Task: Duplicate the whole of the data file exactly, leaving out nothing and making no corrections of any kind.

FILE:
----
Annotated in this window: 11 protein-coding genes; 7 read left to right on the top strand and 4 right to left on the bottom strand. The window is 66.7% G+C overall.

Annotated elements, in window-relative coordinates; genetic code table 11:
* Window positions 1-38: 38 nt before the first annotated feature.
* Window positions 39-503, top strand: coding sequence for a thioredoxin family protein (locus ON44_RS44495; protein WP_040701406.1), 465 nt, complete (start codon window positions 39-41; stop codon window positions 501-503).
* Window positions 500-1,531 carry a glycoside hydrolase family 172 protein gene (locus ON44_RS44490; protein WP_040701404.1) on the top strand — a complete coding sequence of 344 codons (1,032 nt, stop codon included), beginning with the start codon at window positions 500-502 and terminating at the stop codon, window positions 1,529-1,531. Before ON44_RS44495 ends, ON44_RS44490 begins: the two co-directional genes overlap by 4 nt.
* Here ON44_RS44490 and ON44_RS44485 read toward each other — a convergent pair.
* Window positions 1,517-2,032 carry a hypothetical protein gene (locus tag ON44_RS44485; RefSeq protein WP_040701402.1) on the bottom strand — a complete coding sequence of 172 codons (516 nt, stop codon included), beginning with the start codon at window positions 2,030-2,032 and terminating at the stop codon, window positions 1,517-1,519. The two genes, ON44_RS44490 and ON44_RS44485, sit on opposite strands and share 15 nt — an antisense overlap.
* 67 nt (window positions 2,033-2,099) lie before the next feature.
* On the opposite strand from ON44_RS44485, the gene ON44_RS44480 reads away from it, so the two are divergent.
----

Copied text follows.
Annotated in this window: 11 protein-coding genes; 7 read left to right on the top strand and 4 right to left on the bottom strand. The window is 66.7% G+C overall.

Annotated elements, in window-relative coordinates; genetic code table 11:
* Window positions 1-38: 38 nt before the first annotated feature.
* Window positions 39-503, top strand: coding sequence for a thioredoxin family protein (locus ON44_RS44495; protein WP_040701406.1), 465 nt, complete (start codon window positions 39-41; stop codon window positions 501-503).
* Window positions 500-1,531 carry a glycoside hydrolase family 172 protein gene (locus ON44_RS44490; protein WP_040701404.1) on the top strand — a complete coding sequence of 344 codons (1,032 nt, stop codon included), beginning with the start codon at window positions 500-502 and terminating at the stop codon, window positions 1,529-1,531. Before ON44_RS44495 ends, ON44_RS44490 begins: the two co-directional genes overlap by 4 nt.
* Here ON44_RS44490 and ON44_RS44485 read toward each other — a convergent pair.
* Window positions 1,517-2,032 carry a hypothetical protein gene (locus tag ON44_RS44485; RefSeq protein WP_040701402.1) on the bottom strand — a complete coding sequence of 172 codons (516 nt, stop codon included), beginning with the start codon at window positions 2,030-2,032 and terminating at the stop codon, window positions 1,517-1,519. The two genes, ON44_RS44490 and ON44_RS44485, sit on opposite strands and share 15 nt — an antisense overlap.
* 67 nt (window positions 2,033-2,099) lie before the next feature.
* On the opposite strand from ON44_RS44485, the gene ON44_RS44480 reads away from it, so the two are divergent.